Food Chem. 357, 129135 (2021). HPTLC of cinnamon on silica gel with toluene - ethyl acetate - methanol 6:5:3. Nine detection modes were used: 1) white light illumination, 2) UV 366 nm, 3) UV 254 nm, and six different derivatization reagents applied by immersion: 4) primuline reagent (100 mg primuline, 20 mL water and 80 mL acetone), 5) p-anisaldehyde sulfuric acid reagent (1 mL methoxy benzaldehyde, 140 mL methanol, 16 mL acetic acid and 8 mL sulfuric acid), 6) vanillin sulfuric acid reagent (1 g vanillin, 80 mL ethanol and 0.8 mL sulfuric acid), 7) diphenylamine aniline o-phosphoric reagent (2 % each of diphenylamine and aniline in 100 mL isopropanol plus 20 mL o-phosphoric acid), 8) Fast Blue B salt reagent (100 mg Fast Blue B salt in 100 mL ethanol, 70 %) and 9) natural product reagent (1 g 2-aminoethyl diphenyl borate in 100 mL ethanol), followed by heating at 110 °C (5), 120 °C (4, 6) or 140 °C (7, 8) for 3-5 min. Effect-directed profiling was performed through eight different assays: HPTLC–Aliivibrio fischeri bioassay, HPTLC–Bacillus subtilis bioassay, HPTLC–tyrosinase inhibition assay and densitometric evaluation, HPTLC–α–glucosidase and β–glucosidase inhibition assays, HPTLC–AChE and BChE inhibition assays, HPTLC–DPPH assay. Compounds were further characterized by heated electrospray ionization high–resolution mass spectrometry (HESI–HRMS).
J. Food. Sci. 75, 239-243 (2010). HPTLC of tea made of Camellia sinensis on silica gel with chloroform - methanol - water 13:7:1. DPPH bioautography assay by spraying with 2,2-diphenyl-1-picrylhydrazyl (1 mg/mL in ethanol) under dark conditions. Detection under UV light at 254 and 366 nm.
J. Planar Chromatogr. 33, 609-616 (2020). HPTLC of oleuropein in the leaves of Olea europaea on silica gel with ethyl acetate - methanol - water 16:2:1 (method 1) and on RP-18 phase with ethanol - water 11:9 (method 2). Quantitative determination by absorbance measurement at 200 nm. The hRF values for oleuropein were 47 and 78 for methods (1) and (2), respectively. Linearity was between 200 and 1400 ng/zone for both methods, respectively. Intermediate precision was below 2 % (n=6). The LOD and LOQ were 68 and 203 ng/zone for method (1) and 69 and 206 ng/zone for method (2). Recovery was between 99.7 and 98.2 % for method (1) and 99.7 and 99.3 % for method (2).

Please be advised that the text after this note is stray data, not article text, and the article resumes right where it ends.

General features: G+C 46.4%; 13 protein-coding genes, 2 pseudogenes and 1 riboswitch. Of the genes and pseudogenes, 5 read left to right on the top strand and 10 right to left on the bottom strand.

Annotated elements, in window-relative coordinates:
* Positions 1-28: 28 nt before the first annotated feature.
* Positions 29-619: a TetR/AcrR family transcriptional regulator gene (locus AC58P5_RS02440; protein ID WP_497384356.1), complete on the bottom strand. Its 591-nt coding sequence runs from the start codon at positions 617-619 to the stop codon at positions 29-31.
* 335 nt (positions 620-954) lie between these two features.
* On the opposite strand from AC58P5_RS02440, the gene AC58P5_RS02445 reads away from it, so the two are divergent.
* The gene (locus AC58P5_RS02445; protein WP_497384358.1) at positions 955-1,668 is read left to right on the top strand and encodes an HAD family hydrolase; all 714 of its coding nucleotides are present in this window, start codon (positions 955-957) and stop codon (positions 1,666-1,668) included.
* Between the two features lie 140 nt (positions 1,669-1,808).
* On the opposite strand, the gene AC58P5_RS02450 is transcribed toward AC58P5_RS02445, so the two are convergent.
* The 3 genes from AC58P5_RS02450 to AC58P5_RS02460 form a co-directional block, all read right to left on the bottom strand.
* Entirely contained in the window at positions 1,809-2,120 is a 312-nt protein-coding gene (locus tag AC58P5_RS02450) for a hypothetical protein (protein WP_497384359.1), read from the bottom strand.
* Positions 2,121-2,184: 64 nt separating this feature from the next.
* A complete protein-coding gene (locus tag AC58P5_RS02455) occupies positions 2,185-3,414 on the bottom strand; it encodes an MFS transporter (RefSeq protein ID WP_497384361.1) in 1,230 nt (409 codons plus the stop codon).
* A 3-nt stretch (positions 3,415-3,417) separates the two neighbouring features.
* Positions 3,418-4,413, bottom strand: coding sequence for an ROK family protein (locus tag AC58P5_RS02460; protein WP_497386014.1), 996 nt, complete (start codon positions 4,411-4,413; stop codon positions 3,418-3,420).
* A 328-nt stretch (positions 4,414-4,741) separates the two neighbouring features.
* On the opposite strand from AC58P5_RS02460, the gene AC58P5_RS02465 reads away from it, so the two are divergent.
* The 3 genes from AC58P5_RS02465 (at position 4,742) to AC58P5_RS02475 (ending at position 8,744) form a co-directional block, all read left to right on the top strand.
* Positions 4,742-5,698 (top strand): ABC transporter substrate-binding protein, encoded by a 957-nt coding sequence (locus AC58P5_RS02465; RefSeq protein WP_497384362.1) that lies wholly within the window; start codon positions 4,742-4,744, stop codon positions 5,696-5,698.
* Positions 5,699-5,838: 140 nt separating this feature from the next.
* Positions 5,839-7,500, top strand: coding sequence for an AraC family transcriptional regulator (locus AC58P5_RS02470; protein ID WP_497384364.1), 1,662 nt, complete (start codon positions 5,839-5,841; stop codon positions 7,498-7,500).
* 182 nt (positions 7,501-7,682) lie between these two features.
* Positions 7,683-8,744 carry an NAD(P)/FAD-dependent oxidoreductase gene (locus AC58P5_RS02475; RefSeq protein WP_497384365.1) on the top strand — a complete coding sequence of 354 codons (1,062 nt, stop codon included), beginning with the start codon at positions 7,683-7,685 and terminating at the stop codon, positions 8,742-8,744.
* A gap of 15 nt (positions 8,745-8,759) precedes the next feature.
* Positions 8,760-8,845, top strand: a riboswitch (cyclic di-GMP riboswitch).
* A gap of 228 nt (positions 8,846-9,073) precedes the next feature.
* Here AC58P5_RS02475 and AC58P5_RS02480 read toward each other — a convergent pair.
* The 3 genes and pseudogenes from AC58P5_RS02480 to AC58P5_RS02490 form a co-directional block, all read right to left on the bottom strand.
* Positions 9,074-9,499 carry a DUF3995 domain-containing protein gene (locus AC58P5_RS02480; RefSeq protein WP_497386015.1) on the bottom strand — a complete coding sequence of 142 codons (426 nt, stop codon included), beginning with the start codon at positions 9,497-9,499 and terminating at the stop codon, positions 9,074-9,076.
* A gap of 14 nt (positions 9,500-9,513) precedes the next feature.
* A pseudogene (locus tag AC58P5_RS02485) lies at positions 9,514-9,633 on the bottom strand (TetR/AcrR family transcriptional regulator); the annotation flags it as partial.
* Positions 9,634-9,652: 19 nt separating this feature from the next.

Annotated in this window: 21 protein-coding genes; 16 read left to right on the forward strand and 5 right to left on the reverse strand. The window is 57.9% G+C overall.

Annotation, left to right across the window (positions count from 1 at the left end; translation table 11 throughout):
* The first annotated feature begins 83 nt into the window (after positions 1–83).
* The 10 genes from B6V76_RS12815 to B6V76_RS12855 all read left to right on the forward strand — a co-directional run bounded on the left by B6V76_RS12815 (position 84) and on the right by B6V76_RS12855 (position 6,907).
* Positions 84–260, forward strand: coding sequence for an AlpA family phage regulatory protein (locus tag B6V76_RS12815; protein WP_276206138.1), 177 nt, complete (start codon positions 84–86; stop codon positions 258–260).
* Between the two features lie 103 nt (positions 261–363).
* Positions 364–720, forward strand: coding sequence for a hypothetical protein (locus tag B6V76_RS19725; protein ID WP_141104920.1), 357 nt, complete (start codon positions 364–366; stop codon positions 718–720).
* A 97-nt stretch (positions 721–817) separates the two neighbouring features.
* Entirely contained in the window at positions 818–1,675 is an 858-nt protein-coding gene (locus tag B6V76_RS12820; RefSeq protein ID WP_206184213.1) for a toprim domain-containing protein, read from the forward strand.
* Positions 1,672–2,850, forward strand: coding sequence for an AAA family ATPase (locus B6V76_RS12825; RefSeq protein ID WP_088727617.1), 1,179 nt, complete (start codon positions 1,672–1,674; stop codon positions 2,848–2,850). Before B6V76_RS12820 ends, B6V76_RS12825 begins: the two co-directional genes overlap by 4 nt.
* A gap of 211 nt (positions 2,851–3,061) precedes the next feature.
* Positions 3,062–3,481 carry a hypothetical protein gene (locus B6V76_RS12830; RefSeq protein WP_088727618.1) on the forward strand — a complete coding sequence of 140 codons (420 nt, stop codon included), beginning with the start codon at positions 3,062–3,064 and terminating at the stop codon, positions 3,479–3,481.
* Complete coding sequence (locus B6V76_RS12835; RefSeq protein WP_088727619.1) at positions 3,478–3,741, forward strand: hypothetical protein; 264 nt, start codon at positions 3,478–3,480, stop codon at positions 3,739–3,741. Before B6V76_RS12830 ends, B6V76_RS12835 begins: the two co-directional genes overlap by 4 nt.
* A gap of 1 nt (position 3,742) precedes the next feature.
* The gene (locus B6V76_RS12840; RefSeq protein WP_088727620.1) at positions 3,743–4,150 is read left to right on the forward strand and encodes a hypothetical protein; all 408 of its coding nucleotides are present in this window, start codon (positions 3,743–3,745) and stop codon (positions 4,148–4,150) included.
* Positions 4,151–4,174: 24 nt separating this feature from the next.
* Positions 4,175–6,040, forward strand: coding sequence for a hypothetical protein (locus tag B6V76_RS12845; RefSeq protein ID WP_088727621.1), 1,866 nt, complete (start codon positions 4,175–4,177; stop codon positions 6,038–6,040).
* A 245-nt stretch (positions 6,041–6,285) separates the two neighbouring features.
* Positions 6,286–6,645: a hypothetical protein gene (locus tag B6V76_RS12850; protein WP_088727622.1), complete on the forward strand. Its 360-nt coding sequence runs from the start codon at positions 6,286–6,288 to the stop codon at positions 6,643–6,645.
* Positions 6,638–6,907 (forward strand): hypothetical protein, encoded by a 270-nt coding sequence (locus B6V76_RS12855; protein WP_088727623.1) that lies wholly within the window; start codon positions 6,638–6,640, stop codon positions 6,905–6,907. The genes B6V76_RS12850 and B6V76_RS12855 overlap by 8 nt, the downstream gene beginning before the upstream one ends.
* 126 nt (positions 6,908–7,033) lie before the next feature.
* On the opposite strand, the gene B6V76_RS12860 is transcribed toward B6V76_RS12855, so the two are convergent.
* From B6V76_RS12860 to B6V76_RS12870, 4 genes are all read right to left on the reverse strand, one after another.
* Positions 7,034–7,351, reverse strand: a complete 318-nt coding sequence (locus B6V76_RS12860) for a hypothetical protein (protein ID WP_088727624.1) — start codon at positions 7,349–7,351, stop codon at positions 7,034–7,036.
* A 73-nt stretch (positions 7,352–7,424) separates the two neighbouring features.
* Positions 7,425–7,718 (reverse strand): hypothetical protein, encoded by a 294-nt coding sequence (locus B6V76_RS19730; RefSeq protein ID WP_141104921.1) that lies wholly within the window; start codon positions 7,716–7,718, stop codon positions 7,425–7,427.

J. Planar Chromatogr. 33, 647-661 (2020). HPTLC of empaglifozin (1) and linagliptin (2) on silica gel with chloroform - methanol - ammonia (25 %) 100:10:1. Quantitative determination by absorbance measurement at 225 nm. The hRF values for (1) and (2) were 31 and 71, respectively. Linearity was between 100 and 5000 ng/zone for (1) and 50 and 2500 ng/zone for (2), respectively. Intermediate precision was below 2 % (n=3). The LOD and LOQ were 32 and 97 ng/zone for (1) and 14 and 42 ng/zone for (2), respectively. Average recovery was 100.1 % for (1) and 99.9 % for (2). Comparison with a similar TLC method showed no significant statistical differences.
J. Planar Chromatogr. 33, 579-585 (2020). HPTLC of aloe-emodin (1), rhein (2) and emodin (3) on silica gel with petroleum ether - ethyl acetate - formic acid 31:10:2. Quantitative determination by absorbance measurement at 440 nm. The hRF values for (1) to (3) were 47, 36 and 25, respectively. Linearity was between 90 and 426 ng/zone for (1), 64 and 304 ng/zone for (2) and 80 and 380 ng/zone for (3). Intermediate precision was below 2 % (n=6). Average recovery was 98.6 % for (1), 99.7 % for (2) and 100.0 % for (3).
Planta Med. 84(18), 1348-1354 (2018). A subfraction (obtained through liquid-liquid partition and column chromatography) of the ethanolic extract of whole Vernonia cinerea plants (Asteraceae, subf. Cichorioideae) was further fractioned by reverse-phase SPE (solid-phase extraction) followed by preparative TLC on silica gel layer (eluent not given). For verification, zones were detected by spraying with anisaldehyde solution with 10 % sulfuric acid, followed by heating at 100 °C. Further purification by reverse-phase HPLC allowed the isolation of 6 hirsutinolide-type sesquiterpenoids (all with a oxacyclonane forming an ether bridge), including vernolides A and B.